Absolutely. One aspect is that Canada is well known for its natural resources with a high concentration of industries in the energy sector. In oil and gas, for example, there is constant requirement to improve performance of existing assets, reduce capital expenditure and operating costs, and increase efficiencies with a limited number of experienced personnel. The opportunity to attach and intelligently connect sensors, or converge multiple systems and equipment used in energy extraction or delivery would yield tremendous benefits. The result of collecting vast amounts of data and turning it into meaningful, real-time information through big data analytics that optimizes the business of oil extraction, production and transport on a continual basis would create huge efficiencies and, at the very least, be transformative.
FOCUS is highlighting people across Cisco and in different parts of the world that are focusing on IoE. How are you approaching the IoE opportunity in the Canada market versus other parts of the world? How is IoE in Canada unique?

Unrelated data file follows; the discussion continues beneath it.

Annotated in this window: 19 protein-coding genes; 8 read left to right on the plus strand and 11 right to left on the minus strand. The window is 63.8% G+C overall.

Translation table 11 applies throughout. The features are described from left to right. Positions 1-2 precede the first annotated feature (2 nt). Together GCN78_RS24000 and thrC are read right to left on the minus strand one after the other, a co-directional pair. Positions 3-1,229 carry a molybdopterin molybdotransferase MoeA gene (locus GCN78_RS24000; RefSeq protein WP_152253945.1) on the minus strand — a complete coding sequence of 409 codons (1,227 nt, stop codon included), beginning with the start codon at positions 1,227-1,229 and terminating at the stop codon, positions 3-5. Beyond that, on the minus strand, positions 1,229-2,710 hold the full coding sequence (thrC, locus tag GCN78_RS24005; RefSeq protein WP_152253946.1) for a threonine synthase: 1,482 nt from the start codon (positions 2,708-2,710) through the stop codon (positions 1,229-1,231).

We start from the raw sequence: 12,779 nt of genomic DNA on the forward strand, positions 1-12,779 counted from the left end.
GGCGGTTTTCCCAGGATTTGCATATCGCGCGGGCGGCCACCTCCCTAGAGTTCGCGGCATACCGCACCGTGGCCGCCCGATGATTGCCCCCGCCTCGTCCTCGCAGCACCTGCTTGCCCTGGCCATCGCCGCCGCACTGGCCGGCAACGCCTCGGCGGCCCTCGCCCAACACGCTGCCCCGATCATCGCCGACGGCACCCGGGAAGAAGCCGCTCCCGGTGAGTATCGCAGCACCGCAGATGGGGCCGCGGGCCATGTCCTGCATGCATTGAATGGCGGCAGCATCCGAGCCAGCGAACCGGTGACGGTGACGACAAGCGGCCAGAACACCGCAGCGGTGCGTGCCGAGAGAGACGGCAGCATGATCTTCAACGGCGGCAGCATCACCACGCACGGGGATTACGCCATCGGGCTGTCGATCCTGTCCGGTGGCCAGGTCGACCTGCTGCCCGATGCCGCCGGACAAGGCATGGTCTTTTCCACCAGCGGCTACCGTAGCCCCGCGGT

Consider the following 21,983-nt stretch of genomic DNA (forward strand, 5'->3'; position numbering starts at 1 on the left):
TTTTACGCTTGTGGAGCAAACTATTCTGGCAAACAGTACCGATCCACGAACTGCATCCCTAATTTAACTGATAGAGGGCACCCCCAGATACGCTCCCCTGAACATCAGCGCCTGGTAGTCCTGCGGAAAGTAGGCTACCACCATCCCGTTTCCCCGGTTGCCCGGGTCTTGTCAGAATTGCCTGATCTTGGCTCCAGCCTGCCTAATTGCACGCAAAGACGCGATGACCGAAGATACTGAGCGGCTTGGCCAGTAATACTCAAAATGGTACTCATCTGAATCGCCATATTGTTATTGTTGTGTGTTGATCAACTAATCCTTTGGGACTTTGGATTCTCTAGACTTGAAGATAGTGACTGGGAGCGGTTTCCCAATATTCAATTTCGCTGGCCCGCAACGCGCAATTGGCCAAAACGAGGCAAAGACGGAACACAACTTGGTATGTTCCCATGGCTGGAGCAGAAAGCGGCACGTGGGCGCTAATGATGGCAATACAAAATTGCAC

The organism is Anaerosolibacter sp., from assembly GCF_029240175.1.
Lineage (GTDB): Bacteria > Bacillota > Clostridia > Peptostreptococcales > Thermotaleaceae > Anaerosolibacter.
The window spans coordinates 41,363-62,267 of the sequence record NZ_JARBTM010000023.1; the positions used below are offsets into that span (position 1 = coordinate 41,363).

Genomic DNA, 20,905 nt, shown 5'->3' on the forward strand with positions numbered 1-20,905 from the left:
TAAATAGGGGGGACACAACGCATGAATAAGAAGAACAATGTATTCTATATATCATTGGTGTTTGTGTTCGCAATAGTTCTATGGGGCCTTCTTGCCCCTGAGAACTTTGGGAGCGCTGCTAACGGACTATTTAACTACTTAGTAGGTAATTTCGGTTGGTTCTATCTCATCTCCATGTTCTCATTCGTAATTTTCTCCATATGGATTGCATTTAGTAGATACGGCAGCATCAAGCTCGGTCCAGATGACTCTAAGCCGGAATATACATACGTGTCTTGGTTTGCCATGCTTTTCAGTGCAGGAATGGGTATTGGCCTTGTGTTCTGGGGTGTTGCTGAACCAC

Cisco has outlined a vision of being a catalyst for innovation in Canada. Our approach to IoE leadership in Canada is similarly aligned. We seek to help Canadian organizations understand the potential of IoE and to realize how it can be transformative for them in achieving much greater levels of productivity and innovation. Our Cisco objective is to be good for our customers and good for Canada, and as such our strategy focuses on how IoE might help solve some of our national challenges in productivity and innovation, and create new and exciting opportunities. We are looking to change the innovation trajectory of Canada by establishing research chairs and investing in Canadian university research centres to support the advancement IoT/IoE technologies. And, we are working to increase the Cisco Canadian engineering footprint for the development of IoE related products. Ultimately, our IoE strategy aligns and contributes to Cisco’s vision for Canada: to create a more productive Canada that invests in research, development and job creation.